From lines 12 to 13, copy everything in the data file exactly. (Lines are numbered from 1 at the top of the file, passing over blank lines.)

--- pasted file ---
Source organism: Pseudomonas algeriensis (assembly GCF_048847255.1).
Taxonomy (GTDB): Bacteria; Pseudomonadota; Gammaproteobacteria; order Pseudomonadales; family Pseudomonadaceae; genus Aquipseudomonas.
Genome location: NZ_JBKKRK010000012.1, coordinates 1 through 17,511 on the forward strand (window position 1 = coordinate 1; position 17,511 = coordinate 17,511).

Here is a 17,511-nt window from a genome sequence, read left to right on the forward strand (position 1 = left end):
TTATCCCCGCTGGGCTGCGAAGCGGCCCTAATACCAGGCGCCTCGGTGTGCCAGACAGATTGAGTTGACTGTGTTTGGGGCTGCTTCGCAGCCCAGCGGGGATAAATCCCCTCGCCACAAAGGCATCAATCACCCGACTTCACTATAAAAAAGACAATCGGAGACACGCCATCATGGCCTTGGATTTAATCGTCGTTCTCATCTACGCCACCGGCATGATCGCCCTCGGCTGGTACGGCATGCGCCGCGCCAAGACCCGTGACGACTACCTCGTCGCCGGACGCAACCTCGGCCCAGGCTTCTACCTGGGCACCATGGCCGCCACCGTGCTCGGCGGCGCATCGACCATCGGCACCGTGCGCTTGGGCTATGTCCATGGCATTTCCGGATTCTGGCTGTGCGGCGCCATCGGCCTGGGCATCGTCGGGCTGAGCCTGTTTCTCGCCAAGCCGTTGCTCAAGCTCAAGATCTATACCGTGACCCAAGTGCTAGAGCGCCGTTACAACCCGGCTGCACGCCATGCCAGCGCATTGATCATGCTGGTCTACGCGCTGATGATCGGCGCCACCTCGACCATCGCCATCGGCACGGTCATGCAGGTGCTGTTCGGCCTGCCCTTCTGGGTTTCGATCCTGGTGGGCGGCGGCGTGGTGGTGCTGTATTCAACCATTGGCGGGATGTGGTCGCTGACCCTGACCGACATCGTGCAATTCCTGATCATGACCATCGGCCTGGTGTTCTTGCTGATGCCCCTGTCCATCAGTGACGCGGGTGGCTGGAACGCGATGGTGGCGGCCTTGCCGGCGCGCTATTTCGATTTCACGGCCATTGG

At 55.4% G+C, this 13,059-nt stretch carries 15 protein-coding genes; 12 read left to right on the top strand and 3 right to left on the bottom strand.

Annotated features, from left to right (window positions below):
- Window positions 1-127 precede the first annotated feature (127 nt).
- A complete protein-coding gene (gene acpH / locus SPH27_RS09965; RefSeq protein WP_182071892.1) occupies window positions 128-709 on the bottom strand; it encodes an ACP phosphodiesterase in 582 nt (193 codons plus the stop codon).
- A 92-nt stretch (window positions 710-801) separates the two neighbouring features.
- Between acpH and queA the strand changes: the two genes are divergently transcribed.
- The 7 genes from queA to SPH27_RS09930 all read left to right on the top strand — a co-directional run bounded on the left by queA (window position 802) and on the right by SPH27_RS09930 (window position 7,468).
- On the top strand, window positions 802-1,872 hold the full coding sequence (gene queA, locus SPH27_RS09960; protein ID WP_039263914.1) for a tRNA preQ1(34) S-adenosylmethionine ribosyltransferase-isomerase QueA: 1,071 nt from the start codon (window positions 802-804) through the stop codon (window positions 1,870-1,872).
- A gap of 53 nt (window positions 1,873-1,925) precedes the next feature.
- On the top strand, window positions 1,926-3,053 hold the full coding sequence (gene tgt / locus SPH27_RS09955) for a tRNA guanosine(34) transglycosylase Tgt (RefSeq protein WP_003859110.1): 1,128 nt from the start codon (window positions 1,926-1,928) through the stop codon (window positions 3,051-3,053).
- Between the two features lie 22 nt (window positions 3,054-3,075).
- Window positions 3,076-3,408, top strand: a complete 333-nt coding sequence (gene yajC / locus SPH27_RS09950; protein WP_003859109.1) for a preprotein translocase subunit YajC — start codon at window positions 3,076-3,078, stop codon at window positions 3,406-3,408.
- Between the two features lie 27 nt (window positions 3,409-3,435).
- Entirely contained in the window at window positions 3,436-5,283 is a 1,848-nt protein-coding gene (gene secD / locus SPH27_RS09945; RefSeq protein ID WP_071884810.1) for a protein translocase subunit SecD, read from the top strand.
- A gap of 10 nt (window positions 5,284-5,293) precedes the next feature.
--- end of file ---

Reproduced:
- The 7 genes from queA to SPH27_RS09930 all read left to right on the top strand — a co-directional run bounded on the left by queA (window position 802) and on the right by SPH27_RS09930 (window position 7,468).
- On the top strand, window positions 802-1,872 hold the full coding sequence (gene queA, locus SPH27_RS09960; protein ID WP_039263914.1) for a tRNA preQ1(34) S-adenosylmethionine ribosyltransferase-isomerase QueA: 1,071 nt from the start codon (window positions 802-804) through the stop codon (window positions 1,870-1,872).